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The Broncos' voice. online resource (None) 198?-2005, September 01, 2001, Image 1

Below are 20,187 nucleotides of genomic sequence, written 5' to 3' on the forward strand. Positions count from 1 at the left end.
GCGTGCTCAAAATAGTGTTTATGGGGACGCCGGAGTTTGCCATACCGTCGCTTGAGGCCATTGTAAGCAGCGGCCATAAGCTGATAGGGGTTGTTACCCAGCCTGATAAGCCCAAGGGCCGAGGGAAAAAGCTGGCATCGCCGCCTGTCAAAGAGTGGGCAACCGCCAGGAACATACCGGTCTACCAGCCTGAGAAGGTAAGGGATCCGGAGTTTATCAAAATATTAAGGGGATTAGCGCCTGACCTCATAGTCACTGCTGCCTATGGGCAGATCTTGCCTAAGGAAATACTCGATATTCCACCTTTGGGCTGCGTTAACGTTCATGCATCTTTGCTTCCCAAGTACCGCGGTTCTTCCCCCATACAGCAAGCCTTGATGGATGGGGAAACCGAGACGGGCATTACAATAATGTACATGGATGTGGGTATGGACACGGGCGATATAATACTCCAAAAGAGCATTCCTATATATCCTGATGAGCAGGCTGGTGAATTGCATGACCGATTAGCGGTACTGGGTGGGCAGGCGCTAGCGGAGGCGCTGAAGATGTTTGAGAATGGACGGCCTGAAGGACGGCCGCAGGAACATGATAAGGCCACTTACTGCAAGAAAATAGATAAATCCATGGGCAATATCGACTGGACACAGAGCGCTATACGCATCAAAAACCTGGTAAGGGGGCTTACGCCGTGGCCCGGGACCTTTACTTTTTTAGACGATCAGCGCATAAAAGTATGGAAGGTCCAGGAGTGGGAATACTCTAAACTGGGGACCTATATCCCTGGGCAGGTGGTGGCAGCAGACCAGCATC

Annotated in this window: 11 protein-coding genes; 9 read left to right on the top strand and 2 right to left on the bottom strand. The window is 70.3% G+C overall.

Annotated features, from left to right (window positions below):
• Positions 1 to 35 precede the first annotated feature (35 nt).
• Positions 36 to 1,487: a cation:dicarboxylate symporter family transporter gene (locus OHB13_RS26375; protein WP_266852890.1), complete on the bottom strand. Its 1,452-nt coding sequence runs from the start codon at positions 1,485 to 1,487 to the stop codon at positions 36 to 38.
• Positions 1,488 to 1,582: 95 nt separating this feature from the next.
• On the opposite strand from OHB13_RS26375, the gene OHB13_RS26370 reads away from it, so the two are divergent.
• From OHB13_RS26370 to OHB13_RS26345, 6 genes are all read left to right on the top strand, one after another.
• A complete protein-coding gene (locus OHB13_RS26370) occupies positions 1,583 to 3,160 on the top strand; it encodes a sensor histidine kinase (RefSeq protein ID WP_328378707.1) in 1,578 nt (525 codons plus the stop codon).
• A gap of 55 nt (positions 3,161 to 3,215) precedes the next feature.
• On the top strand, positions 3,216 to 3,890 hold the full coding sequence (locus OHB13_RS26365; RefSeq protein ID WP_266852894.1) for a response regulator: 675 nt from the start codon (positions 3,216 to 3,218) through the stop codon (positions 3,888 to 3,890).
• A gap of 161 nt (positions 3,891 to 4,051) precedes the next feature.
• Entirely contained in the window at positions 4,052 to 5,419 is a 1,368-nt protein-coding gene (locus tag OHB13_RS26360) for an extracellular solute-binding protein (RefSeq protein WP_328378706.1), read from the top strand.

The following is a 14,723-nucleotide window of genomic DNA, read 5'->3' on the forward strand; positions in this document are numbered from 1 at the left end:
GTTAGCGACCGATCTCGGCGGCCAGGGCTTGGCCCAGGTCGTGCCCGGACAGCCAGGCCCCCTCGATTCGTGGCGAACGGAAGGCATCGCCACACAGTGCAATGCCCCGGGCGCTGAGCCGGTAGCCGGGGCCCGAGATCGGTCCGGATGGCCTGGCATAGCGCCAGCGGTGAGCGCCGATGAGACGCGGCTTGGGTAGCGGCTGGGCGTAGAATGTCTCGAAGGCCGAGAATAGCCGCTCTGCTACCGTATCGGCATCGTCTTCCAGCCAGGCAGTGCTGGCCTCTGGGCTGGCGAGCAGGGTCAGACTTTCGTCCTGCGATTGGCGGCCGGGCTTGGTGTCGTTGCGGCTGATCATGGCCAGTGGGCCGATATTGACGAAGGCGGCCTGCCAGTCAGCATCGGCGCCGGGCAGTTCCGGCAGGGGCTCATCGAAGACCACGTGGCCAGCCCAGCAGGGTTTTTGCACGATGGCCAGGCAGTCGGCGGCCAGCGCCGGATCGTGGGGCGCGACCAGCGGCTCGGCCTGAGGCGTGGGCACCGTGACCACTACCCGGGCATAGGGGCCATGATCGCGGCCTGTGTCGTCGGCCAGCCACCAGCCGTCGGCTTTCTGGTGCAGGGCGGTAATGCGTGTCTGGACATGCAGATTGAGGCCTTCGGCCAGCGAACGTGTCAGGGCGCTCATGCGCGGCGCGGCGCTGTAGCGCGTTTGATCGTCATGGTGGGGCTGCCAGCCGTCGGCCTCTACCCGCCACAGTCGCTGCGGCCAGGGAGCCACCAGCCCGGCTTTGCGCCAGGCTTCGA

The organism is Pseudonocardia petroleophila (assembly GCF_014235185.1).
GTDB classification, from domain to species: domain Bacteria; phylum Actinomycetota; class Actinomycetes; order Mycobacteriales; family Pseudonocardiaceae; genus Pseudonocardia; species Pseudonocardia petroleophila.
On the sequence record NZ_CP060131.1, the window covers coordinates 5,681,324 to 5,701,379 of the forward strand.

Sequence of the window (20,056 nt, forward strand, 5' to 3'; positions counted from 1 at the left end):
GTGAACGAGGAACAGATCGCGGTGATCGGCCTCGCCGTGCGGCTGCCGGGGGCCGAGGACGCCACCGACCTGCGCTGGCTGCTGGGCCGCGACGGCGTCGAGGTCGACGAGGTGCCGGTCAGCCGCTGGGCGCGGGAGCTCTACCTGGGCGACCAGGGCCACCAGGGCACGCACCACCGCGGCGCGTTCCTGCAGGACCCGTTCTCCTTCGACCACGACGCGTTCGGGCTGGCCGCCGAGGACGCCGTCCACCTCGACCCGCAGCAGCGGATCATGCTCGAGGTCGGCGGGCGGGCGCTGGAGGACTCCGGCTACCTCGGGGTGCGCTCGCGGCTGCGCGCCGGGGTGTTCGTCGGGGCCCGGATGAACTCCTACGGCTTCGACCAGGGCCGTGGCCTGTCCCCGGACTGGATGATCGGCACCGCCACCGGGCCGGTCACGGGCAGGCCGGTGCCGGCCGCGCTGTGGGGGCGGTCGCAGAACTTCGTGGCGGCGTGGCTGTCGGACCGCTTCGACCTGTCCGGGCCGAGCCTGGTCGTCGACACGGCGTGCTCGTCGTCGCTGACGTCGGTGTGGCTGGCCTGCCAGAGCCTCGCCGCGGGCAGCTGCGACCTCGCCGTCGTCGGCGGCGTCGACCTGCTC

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£SU ARCrUVES The Broncos’ Voice of Fayetteville State University \^lunie VlII, Issue 6 'TO INFORM, EDUCATE,‘"INSPIRE, AND ENTERTAIN’ Fsll liOOl EDITION More Region Students Joining Band By Y. Chuck Carr Staff Writer When marching bands from opposing schools such as Winston- Salem State Universit)' and North Carohna Central University visit Fayette\'ille State, their squads are loaded w ith students from Cumberland and surrounding areas. Things may be changing. Dr. Harold Bray, director of bands at FSU. said pla\ers w ho normally w ould disregard Fayette\ ille State for other marching band programs are beginnmg to realize w hat FSU has to offer and are opting to stay home. The proof is in the number of plavers from E.E. Smith. Seventy- First. Westover and other surroundmg schools. According to Bray, since he arrived three years ago. there has been a 60 percent mcrease m the number of Cumberland Count\' students in the band. The reason for this change of heart'’ They w ant to be part of a grow ing program that's gaining respect, "What we are finding is that the high school students seem to think w e are doing some things correctly." Bray said. "Students like to be identified w ith something they enjoy doing. It seems like it‘s organized, classy and has high standards. We want to attract from here first then branch out. It all starts with the product." The product Bra\’ put on the field against Elizabeth Cit>' State University is testimony. The color guard unit sported new uniforms. The band w ore uniforms purchased last year. Bra\' attributes the surge in local interest not onh to current m m Marching Bronco Band looking to add more musicians from area high schools. members w ho ha\ e dedicated themselves to the program, but to the universit\'. When recruiting, he expounds on the things the school has to otTer. "We tr\' to see if w e have something the student is interested in ... a major or course offerings." Bray said. "Then we tell about the band component and how it relates to the school." This N’ear's band consists of approximateh' 90 members. The numbers may not be w hat Bray wants, but he's pleased with the students he has. Brav admits he would like to have a larger band, but he's not w illing to sacrifice qualit\ for quantity. "Let the record show I w ould like to have the numbers increase." he said. "I would love to have more number but not at the demise of class, skill and organization. "Small numbers doesn’t mean the quality’ is less. I feel the numbers w ill come. We want to have the numbers, but I want my band to look better getting off the bus than most bands look on the field." Bray has already' been w orking hard to bring those numbers up since he arrived three years ago. He believes a factor in getting support for the band is b> playing music to suit all tastes. This year, you can expect to hear some hip-hop mixed with a little rh\ thm and blues and pop. "We have the responsibilitv’ to educate the audience." he said. "Our vehicle for educating is through the music. The intent is to be entertaining ... to use this vehicle as an educational tool to do things in a classy way." Another w ay to build a better band is through communits’ outreach. Bra\' said. The band has established a mentor-t\ pe program w ith neighboring E.E. Smith High SchooFs Magnificent Marching Machine. E.E. Smith band director. Roosevelt Pratt, served as Brav's assistant last \ear During the summer. FSU band members assisted E.E. Smith with its band camp. Bra\’ also pro\ ides sheet music to the E.E. Smith band to help build its repertoire. Such partnerships benefit both programs. Bra\' said. The outreach efforts stretched beyond Cumberland Countv 's boarders. Over the summer. Bra\’ used FSU band members to assist him during a band clinic in Chicago. The clinic featured 69 high school marching bands. "The responsibilits' and goal and mission is to prov ide educational services wherever we go." Bray said. Bray demonstrated his goals to make his marching band a program of which the uni\ ersit\' and community could be proud. Prior to the Elizabeth City State game. Bra\' met with men from Fayetteville w ho w ere not affiliated with the university' but had an interest in the school. The men. all between the ages of 20 and 30. were concerned that the onh’ time they got a chance to support the school w as during the homecoming parade. The\’ talked w ith Bray and came up w ith the idea to assist the band. The men. all w hom own motorcycles, will serv e as escorts for the Bronco Strutters, the band’s dance troupe. "I thought that would be positiv e for the band program, school and See Band Page 4 Convocation Speaker Urges Students To Reach Success By Ebony Stonewall StaffWriter "Class of 2005. you’re the best that li e \-e got and the -whole world is wailing and watching for yon. Sever give up!"-PatriciaRnssell-McCloiid Fall Convocation was held m the James W. Seabrook Auditorium Sept. 6. Freshmen crow ded the auditorium in their professional attire and their Sunda\- best. The stage was dressed w ith greener)' and bouquets of fresh flowers. Everv'one stood for the presentation of the colors and the academic procession. Faculty members and administrators were dressed in academic regalia. The concert band, under the direction of Dr. Harold Bray, and the university choir, directed by Dr Marvin Curtis, were set to perform. The scene w as a clear indication that the 2001-02 academic school year has begun. Before Dr. Patricia Russell McCloud spoke, there were several introductions and welcomes by Dr. Perry Massey, provost and vice chancellor for academic affairs. The class of 2005 was asked to stand. The Rev. David Morrison, pastor of St. Luke AME Zion Church in Fayetteville, delivered the prayer. Greetinas were extended bv' Cumberland County's legislative delegation. The Honorable Breeden Blackwell, vice chairman of the Cumberland County Board of Commissioners, gave the program goers, especiallv' the freshmen, some advice. "As I said last year. I always love to come here because I can dress up." Blackw ell joked. "As freshmen, if \'ou fail to plan, you plan to fail." James M. Paige, immediate past president of the FSU National Alumni Association, told freshmen about the importance of integrity. "Freshmen, start preparing for your future. Be fair and truthful." he said. Dr. Peter Valenti, an English professor and 2001 Teacher of the Year, lead the audience in the recitation of the "Litany of Rededication” Then, the freshman class was treated to the words of McCloud. McCloud, a renowned author and speaker, got evers one’s attention with an explosive introduction. "Go for it! On your mark. Get set. Go!" she said. McCloud is internationally known as a professional orator. She has been listed in Black Enterprise magazine as one of the top five business motivators in America. A native of Indianapolis. Ind.. she is a graduate of Kentucky State Universitv' and Howard Universitv' School of Law . She is also the recipient of the NAACP Education and Legal Defense Aw ard and a life member of the NAACP and Alpha Kappa Alpha Sorority. "In college, quarters are like gold and the bookstore bill can equal \ our tuition.'’ she said. "You can know evenlhing and still fail the test. E-mail vv ill be your second language. You learn that 4 o’clock really does come twice a day and Mac ’N’ Cheese is a real meal” McCloud had the audience’s attention and kept them laughing throughout with her powerful and confident voice. "It takes more than a posse to play the game of life because once vou play, somebody will move the bases." McCloud said. She also stressed the importance of not settling for mediocrity. "A grade C w ill not see v ou through. Turn stumbling blocks into stepping stones." she said. McCloud’s most recent book." 'A Is For Attitude: An Alphabet for Living." uses the alphabet as a blueprint for a successful life that inspires you to reach your highest potential. "A is for altitude. Altitude is for how high you are going to fly ... Z is See Speaker Page 4 Greeks want to be know n for more than just step])ing. ' ' o'" Community Service The Aim Of Greeks By Daw n Redrick And Toshanika Moore Staff Writers It is a shared belief that African American fraternities and sororities play a major role in the shaping of our black communities. Thev' produce a new' generation of leaders. This year proves no different as these young brothers and sisters support each other, the community and nation. The focus of Alpha Kappa Alpha Sorority'. Inc., is the African American community and sisterhood. "We have a coat drive approaching in October as well as a campus cleanup." said Renata Turner, president of the Delta Alpha Chapter of Alpha Kappa Alpha at Fay etteville State University. "Social events that can be expected b\' the campus are more parties and programs on important issues such as domestic violence and breast cancer aw areness. We will also have sisterly' relation workshops to promote unitv m the chapter.'' See Greeks Page 4